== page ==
(Bloomberg) -- As China moves toward a more market-based approach to determining the cost of money in its economy, one metric suggests corporate debt is going in the opposite direction.
Some 17% of company bonds in the first half were sold at yields at least 50 basis points below rates in the secondary market, according to data from China Chengxin International Credit Rating Co. That’s a jump from 9.9% in the second half of 2018. Globally, only the most in-demand issuers can raise funds in line with where their existing debt is trading; almost everyone pays a premium.
Analysts interviewed by Bloomberg said the trend shows the distorted credit risk pricing as cash-strapped firms turn to opaque ways to raise funds. One phenomenon is related to a practice known as structured issuance, where companies subscribe to their own offerings to inflate demand. It’s storing up more mispriced debt in China’s financial system, cutting against efforts to foster markets where funding costs correspond with a company’s prospects.
“A big yield divergence suggests the coupon rate of the new bond does not reflect the fair market value it is supposed to indicate, nor the actual risk of the debt,” Yang Hao, a fixed-income analyst at Nanjing Securities Co., said in an interview.
Regulators have been seeking to curb structured sales. Pan Gongsheng, deputy governor of People’s Bank of China, said China should improve its credit rating and risk pricing mechanisms to make hidden debt issuance cost more explicit, according to a Caixin report on Aug. 9.
Read more: A Dark Alley in China’s Credit Market Suddenly Getting Rough
The yawning gap can be seen in China Wanda Group Co. In July, the tire maker sold a three-year note with a coupon at 6.8%, according to bond issuance document on the Shenzhen stock exchange. Its three-year bond due July 2021 traded at about 15.5% that same day, showing a yield gap of more than 800 basis points, Bloomberg-compiled prices show.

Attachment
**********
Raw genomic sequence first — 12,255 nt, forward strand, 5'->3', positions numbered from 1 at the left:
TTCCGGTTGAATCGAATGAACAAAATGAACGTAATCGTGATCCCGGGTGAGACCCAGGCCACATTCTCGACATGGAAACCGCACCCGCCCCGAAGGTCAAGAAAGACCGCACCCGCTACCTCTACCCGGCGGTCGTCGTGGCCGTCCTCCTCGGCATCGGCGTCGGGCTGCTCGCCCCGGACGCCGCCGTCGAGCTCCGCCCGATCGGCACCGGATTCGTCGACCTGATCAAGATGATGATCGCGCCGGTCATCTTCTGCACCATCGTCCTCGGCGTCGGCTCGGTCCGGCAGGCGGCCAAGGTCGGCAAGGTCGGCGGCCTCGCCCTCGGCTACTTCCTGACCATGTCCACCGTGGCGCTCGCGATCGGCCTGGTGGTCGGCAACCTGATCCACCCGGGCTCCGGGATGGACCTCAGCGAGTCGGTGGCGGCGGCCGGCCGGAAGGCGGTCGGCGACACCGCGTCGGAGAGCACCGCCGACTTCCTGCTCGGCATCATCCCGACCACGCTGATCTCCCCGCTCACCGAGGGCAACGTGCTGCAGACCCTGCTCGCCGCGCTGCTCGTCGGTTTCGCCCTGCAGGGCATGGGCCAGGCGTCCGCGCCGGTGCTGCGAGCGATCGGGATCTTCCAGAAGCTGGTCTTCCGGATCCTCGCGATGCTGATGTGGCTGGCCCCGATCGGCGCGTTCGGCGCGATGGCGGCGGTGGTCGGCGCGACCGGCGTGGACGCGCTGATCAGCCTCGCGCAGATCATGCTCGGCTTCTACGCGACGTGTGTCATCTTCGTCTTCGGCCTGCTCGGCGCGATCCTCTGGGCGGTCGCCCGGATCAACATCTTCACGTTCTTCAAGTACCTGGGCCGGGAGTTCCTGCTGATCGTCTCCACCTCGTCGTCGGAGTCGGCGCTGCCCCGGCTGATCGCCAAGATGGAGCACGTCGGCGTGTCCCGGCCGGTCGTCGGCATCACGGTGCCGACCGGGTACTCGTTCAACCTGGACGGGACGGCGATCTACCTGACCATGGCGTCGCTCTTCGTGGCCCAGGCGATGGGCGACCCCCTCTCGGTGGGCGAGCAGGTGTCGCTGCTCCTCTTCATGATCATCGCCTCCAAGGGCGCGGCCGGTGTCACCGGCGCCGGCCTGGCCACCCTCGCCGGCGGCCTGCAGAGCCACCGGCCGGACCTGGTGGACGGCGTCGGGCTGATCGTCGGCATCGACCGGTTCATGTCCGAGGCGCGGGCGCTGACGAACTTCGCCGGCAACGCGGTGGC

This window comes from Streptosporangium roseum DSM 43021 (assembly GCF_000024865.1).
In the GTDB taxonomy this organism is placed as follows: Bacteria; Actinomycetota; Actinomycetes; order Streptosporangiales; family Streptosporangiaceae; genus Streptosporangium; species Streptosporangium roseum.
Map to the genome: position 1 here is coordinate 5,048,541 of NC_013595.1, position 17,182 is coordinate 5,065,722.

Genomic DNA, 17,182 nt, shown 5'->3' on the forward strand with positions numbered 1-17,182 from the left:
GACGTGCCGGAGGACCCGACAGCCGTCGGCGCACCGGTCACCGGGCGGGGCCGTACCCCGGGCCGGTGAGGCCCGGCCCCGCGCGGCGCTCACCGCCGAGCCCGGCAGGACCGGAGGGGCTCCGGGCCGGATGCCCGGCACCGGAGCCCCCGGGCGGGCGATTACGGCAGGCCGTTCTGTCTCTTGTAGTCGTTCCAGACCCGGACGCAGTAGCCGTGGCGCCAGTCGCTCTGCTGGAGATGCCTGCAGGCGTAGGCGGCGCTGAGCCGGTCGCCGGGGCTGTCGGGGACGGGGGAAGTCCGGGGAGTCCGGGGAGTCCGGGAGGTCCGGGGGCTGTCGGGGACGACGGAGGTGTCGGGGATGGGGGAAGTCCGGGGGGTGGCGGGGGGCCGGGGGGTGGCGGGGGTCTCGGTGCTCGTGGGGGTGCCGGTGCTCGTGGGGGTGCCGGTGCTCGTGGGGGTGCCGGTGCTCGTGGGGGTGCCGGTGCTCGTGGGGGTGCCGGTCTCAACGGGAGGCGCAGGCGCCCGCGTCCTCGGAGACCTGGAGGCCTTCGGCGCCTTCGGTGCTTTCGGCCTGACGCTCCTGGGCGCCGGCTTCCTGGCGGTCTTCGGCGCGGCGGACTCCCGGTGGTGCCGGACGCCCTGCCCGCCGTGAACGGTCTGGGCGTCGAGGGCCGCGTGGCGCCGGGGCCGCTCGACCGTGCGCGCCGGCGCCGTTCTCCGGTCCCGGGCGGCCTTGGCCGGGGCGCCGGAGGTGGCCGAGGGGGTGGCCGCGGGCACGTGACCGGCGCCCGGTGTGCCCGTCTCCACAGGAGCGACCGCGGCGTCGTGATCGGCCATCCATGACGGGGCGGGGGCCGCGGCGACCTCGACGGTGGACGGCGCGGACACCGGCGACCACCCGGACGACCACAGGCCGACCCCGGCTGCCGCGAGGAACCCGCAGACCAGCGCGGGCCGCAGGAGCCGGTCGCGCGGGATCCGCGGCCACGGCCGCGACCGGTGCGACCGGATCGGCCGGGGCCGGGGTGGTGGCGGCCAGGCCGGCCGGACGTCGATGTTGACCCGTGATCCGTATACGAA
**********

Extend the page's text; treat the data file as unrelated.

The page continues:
Oceanwide Holdings Co., which printed a note at 7.5% last month, saw its similar bonds trading at a yield higher than 20%. Officers responsible for securities information disclosure at China Wanda and Oceanwide Holdings declined to comment when contacted by Bloomberg.
Another contributor to the trend may have been secondary market distortions caused by the collapse of Baoshang Bank Co. The shock seizure sparked a wave of risk aversion as bond defaults in China hit a four-month high, marring refinancing prospects at weaker firms.
Secondary market bond yields of some of these companies jumped higher than their new issuance cost as investors cut their risk tolerance, said Mei Dongya, executive director at Shanghai Maodian Asset Management Co. “Some institutions were selling off bonds in need of cash after the bank seizure triggered a liquidity crunch,” Dongya said.
Read: China Bond Defaults Reach 4-Month High After Baoshang Saga
To be sure, structured debt issuance is just one method that troubled companies adopt to sell debt. “Many investors buying bonds not only pursue gains, but also out of some non-economic concerns,” said Shen Chen, a partner at Shanghai Maoliang Investment Management.
For Lu Lingge, an analyst at China Chengxin, such companies may find it hard to keep financing sustainable. “To fix the distortion not only needs a long-term debt pricing mechanism, but more importantly the information disclosure transparency”, she said, adding that it will improve market efficiency and boost pricing discovery.
(Updates with tout.)
--With assistance from Matt Turner.
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